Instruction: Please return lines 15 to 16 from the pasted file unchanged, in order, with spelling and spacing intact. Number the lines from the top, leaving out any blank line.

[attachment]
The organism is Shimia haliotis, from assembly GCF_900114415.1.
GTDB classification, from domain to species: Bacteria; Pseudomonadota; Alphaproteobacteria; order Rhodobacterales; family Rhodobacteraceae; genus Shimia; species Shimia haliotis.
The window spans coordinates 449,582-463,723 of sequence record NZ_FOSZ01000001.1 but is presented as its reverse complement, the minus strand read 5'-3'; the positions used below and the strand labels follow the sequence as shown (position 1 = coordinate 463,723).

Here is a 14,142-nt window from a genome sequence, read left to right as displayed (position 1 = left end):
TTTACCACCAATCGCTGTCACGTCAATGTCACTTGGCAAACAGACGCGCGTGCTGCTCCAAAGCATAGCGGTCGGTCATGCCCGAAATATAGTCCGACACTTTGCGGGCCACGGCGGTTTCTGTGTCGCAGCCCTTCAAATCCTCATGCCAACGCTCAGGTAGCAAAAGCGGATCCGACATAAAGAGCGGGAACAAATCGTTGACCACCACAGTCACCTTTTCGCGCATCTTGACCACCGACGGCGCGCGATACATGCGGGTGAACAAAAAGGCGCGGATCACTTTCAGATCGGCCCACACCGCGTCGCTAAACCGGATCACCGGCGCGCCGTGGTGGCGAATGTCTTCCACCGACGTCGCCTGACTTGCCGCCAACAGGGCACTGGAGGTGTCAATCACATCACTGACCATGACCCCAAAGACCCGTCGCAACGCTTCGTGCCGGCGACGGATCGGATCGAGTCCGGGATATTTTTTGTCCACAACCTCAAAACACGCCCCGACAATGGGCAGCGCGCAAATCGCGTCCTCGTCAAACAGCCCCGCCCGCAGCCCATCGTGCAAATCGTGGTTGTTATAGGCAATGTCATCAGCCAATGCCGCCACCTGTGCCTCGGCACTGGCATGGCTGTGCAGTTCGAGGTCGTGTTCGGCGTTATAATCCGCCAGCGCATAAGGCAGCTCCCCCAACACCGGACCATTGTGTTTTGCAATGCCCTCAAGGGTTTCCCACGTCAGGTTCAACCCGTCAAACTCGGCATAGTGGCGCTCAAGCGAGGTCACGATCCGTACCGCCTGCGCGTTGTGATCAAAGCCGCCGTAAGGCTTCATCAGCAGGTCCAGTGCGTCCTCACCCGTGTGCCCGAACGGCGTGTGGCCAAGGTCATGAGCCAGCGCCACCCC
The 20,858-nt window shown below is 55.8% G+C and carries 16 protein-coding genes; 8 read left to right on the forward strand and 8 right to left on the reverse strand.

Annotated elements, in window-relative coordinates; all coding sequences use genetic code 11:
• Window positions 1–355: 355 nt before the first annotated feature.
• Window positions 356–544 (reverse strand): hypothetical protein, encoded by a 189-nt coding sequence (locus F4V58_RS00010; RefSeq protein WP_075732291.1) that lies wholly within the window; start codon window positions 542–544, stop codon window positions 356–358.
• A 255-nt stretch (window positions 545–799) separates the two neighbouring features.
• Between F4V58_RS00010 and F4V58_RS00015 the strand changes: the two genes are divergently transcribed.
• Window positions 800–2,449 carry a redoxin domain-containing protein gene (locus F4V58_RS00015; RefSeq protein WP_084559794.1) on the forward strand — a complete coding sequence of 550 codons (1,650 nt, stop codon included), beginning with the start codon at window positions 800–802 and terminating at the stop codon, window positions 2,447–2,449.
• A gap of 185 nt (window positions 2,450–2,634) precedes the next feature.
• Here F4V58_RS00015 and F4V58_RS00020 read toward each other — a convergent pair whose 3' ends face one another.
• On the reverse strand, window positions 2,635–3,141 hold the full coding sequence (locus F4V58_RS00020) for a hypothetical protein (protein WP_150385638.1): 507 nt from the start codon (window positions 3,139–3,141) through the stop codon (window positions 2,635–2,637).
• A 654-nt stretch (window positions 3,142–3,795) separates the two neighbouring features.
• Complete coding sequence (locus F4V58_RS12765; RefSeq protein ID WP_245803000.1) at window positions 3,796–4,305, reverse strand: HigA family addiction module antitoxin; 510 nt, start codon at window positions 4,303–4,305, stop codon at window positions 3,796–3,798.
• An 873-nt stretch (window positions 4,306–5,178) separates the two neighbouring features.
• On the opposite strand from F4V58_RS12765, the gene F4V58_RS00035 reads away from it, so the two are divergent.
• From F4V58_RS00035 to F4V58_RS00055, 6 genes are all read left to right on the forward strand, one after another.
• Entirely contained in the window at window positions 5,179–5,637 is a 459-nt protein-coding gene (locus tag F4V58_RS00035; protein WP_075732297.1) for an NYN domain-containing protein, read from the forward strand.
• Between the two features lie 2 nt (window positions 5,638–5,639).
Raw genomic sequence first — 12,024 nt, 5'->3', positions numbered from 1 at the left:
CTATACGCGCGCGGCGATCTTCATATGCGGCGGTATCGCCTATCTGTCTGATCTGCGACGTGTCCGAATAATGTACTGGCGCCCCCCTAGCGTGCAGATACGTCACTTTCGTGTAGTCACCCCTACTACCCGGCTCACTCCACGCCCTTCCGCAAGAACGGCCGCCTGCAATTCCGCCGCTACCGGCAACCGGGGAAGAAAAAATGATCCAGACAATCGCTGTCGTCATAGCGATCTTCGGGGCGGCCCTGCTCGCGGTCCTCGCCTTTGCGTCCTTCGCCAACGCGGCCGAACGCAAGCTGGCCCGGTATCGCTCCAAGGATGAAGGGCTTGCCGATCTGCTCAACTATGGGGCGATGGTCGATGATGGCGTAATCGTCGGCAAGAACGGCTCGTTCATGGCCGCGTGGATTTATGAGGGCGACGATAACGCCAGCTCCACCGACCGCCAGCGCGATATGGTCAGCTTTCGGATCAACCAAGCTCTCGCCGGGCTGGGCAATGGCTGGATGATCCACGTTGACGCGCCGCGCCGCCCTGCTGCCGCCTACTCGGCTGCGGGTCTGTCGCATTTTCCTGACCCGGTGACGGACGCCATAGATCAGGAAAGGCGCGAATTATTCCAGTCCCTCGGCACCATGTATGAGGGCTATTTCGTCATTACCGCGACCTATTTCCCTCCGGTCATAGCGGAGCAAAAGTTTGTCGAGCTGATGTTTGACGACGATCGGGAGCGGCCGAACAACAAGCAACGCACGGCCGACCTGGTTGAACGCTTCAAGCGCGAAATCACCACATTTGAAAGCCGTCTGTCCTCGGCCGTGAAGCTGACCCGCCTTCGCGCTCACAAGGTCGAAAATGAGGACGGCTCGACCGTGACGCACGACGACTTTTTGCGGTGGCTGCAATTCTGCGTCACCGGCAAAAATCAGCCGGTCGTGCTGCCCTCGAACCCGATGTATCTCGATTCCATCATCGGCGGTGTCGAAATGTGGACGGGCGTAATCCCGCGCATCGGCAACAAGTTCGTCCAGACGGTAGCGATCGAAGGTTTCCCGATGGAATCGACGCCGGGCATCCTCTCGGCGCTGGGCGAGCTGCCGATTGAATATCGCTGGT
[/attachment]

• On the reverse strand, window positions 2,635–3,141 hold the full coding sequence (locus F4V58_RS00020) for a hypothetical protein (protein WP_150385638.1): 507 nt from the start codon (window positions 3,139–3,141) through the stop codon (window positions 2,635–2,637).
• A 654-nt stretch (window positions 3,142–3,795) separates the two neighbouring features.